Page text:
Once racing concludes Sunday, the cha-ching we’ve grown accustomed to hearing the past 20 years will sound a bit muffled. Green won’t be in style come next fall, be it changing leaves or declining revenues for local businesses, and by now you know why:NASCAR gave one of Loudon’s two major-league races to Las Vegas earlier this year, meaning beginning in 2018, for the first time in two decades, the Monster Energy Cup Series will visit New Hampshire Motor Speedway just once.
Even with most of Jose’s muscle gone, the dude still packed a nasty wallop. Just ask the three dudes and one dudette I met Wednesday morning at Rye Beach. They were humbled by what Jose still had left in his tank. They paddled on their surfboards, taking 5- and 6 -foot waves in the face, trying to break free from the walls of water, searching for a calm stretch, a brief window, a launching point with which to ride a curl of foam back toward shore. No easy task.
Matt Chatham’s Super Bowl ring sparkled with clarity, leaving no doubt the former Patriots linebacker had won an NFL championship. If you wanted an ambiguity-free bottom line at Wednesday’s symposium on concussions, however, you didn’t get one. It’s the nature of the beast, a medical condition that won’t turn up on any CAT scan, MRI or X-ray. It’s as gray as an overcast sky and, in fact, as fuzzy as your mind after a nasty tackle.
Muck Rack makes it simple to find people, tweets, or articles that mention any name, keyword, company, hashtag etc. We've compiled this guide to help you make the most of your search.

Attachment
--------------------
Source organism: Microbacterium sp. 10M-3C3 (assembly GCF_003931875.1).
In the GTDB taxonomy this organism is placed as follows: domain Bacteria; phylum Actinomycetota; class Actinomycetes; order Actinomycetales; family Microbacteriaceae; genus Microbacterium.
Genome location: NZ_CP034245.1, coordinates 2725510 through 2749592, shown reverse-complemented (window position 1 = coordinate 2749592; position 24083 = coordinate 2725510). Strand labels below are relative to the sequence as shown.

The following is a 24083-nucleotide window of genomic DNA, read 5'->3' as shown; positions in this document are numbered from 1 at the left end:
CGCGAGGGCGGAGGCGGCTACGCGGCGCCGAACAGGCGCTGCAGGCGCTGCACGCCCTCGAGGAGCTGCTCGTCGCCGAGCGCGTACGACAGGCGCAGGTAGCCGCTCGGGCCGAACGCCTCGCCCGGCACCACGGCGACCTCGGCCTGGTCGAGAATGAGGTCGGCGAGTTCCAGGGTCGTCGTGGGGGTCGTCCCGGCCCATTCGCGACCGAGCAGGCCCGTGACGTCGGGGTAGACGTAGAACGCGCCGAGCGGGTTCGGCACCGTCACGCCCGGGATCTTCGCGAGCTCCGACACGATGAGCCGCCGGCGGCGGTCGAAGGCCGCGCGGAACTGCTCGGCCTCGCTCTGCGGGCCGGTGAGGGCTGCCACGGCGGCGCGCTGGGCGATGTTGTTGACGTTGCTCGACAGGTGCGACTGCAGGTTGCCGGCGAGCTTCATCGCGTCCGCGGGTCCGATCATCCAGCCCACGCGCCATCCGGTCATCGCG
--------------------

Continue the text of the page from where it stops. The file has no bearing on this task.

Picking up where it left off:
Selecting a term
Start searching tweets, articles from media outlets, articles mentioned in tweets, journalists'
names, titles and bios with some suggested searches:
Companies or Topics (e.g. iPhone, Microsoft)
Phrases (e.g. "cloud computing") — use quotes to keep the terms together
Twitter handles (e.g. @username) — returns those who have mentioned or replied to
Names (e.g. "David Pogue")
Hashtags (e.g. #sxsw, #london2012)
Bio details (e.g. vegan, Olympics, father)
Muck Rack's Advanced Search allows for many boolean operators.
Find results that mention multiple specified terms, use AND or
+. For example, ensure each result contains both Elon Musk and Mark Zuckerberg by
searching Musk AND Zuckerberg or Musk + Zuckerberg.
Use the operators OR or , to broaden your search when you'd like either of
multiple terms to appear in results. (This is the default behavior of our search when no operators
are used). For example, results will contain either cake or cookie by searching cake OR cookie or cake,cookie
Use NOT or - to subtract results from your search. For
example, searching Disney will yield results about the Walt Disney Company as well as Walt Disney
World Resort. To exclude mentions of Disney World, search for Disney -World or Disney
When using one of these operators with a phrase, enclose it in quotation marks. For example, you can
find results about smartphones excluding Apple's iPhone 4S by searching smartphone -"iPhone
Exact case matching or punctuation
If you're searching for a brand name or keyword that relies on specific punctuation marks or capitalization, you can
find results that match your exact query by adding matchcase: before the keyword you're searching for, like matchcase:E*TRADE .
Use parentheses to separate multiple
boolean phrases. For example, to find journalists talking about having fun in Disney World or
Disneyland, search for ("disney world" OR disneyland) AND fun.
An asterisk can be used to search for any variation of a root word truncated by the asterisk. For example, searching for admin* will return results for administrator, administration, administer, administered, etc.
A near operator is an AND operator where you can control the distance between the words. You can vary the distance the near operation uses by adding a forward slash and number (between 0-99) such as strawberries NEAR/10 "whipped cream", which means the strawberries must exist within 10 words of "whipped cream".